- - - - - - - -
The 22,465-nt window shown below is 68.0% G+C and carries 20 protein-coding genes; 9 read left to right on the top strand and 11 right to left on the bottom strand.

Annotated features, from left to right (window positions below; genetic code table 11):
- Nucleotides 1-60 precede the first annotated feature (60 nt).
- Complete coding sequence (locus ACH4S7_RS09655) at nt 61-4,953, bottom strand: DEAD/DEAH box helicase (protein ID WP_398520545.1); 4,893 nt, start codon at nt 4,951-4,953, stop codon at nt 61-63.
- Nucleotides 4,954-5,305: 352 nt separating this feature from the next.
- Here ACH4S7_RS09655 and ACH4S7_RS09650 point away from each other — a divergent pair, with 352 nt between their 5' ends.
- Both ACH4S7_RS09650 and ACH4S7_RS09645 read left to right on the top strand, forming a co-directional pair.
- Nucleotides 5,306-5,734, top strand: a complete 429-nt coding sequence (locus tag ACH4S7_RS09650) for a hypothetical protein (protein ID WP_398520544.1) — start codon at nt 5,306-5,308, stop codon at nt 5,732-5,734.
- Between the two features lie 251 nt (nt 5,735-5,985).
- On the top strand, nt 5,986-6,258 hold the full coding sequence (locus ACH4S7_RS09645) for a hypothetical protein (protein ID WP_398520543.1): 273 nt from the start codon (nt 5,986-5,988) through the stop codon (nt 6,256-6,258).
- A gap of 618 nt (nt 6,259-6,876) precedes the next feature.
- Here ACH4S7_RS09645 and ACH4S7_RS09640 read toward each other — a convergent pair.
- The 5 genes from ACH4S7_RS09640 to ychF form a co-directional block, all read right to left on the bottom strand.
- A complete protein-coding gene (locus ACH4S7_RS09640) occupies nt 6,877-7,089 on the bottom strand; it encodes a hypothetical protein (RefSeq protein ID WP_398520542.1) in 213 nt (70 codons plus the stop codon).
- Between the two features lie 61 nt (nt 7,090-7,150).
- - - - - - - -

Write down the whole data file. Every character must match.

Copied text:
The 22,465-nt window shown below is 68.0% G+C and carries 20 protein-coding genes; 9 read left to right on the top strand and 11 right to left on the bottom strand.

Annotated features, from left to right (window positions below; genetic code table 11):
- Nucleotides 1-60 precede the first annotated feature (60 nt).
- Complete coding sequence (locus ACH4S7_RS09655) at nt 61-4,953, bottom strand: DEAD/DEAH box helicase (protein ID WP_398520545.1); 4,893 nt, start codon at nt 4,951-4,953, stop codon at nt 61-63.
- Nucleotides 4,954-5,305: 352 nt separating this feature from the next.
- Here ACH4S7_RS09655 and ACH4S7_RS09650 point away from each other — a divergent pair, with 352 nt between their 5' ends.
- Both ACH4S7_RS09650 and ACH4S7_RS09645 read left to right on the top strand, forming a co-directional pair.
- Nucleotides 5,306-5,734, top strand: a complete 429-nt coding sequence (locus tag ACH4S7_RS09650) for a hypothetical protein (protein ID WP_398520544.1) — start codon at nt 5,306-5,308, stop codon at nt 5,732-5,734.
- Between the two features lie 251 nt (nt 5,735-5,985).
- On the top strand, nt 5,986-6,258 hold the full coding sequence (locus ACH4S7_RS09645) for a hypothetical protein (protein ID WP_398520543.1): 273 nt from the start codon (nt 5,986-5,988) through the stop codon (nt 6,256-6,258).
- A gap of 618 nt (nt 6,259-6,876) precedes the next feature.
- Here ACH4S7_RS09645 and ACH4S7_RS09640 read toward each other — a convergent pair.
- The 5 genes from ACH4S7_RS09640 to ychF form a co-directional block, all read right to left on the bottom strand.
- A complete protein-coding gene (locus ACH4S7_RS09640) occupies nt 6,877-7,089 on the bottom strand; it encodes a hypothetical protein (RefSeq protein ID WP_398520542.1) in 213 nt (70 codons plus the stop codon).
- Between the two features lie 61 nt (nt 7,090-7,150).